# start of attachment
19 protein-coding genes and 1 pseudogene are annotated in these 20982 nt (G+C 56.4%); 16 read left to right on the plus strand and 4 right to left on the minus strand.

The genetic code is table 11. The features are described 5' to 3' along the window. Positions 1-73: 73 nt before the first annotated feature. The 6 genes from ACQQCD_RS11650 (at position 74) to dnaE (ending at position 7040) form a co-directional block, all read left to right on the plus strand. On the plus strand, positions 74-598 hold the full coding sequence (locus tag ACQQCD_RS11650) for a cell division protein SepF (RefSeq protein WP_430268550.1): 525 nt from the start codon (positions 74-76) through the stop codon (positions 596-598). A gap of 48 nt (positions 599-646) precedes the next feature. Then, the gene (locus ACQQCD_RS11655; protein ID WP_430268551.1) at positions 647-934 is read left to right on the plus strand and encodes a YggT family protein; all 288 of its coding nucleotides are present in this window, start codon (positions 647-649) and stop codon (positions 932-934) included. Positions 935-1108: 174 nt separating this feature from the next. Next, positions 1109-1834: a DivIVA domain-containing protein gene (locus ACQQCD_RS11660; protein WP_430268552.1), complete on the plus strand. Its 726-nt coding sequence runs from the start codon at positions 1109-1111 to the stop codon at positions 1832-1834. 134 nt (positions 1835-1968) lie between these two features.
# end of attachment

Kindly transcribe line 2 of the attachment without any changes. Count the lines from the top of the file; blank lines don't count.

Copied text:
The genetic code is table 11. The features are described 5' to 3' along the window. Positions 1-73: 73 nt before the first annotated feature. The 6 genes from ACQQCD_RS11650 (at position 74) to dnaE (ending at position 7040) form a co-directional block, all read left to right on the plus strand. On the plus strand, positions 74-598 hold the full coding sequence (locus tag ACQQCD_RS11650) for a cell division protein SepF (RefSeq protein WP_430268550.1): 525 nt from the start codon (positions 74-76) through the stop codon (positions 596-598). A gap of 48 nt (positions 599-646) precedes the next feature. Then, the gene (locus ACQQCD_RS11655; protein ID WP_430268551.1) at positions 647-934 is read left to right on the plus strand and encodes a YggT family protein; all 288 of its coding nucleotides are present in this window, start codon (positions 647-649) and stop codon (positions 932-934) included. Positions 935-1108: 174 nt separating this feature from the next. Next, positions 1109-1834: a DivIVA domain-containing protein gene (locus ACQQCD_RS11660; protein WP_430268552.1), complete on the plus strand. Its 726-nt coding sequence runs from the start codon at positions 1109-1111 to the stop codon at positions 1832-1834. 134 nt (positions 1835-1968) lie between these two features.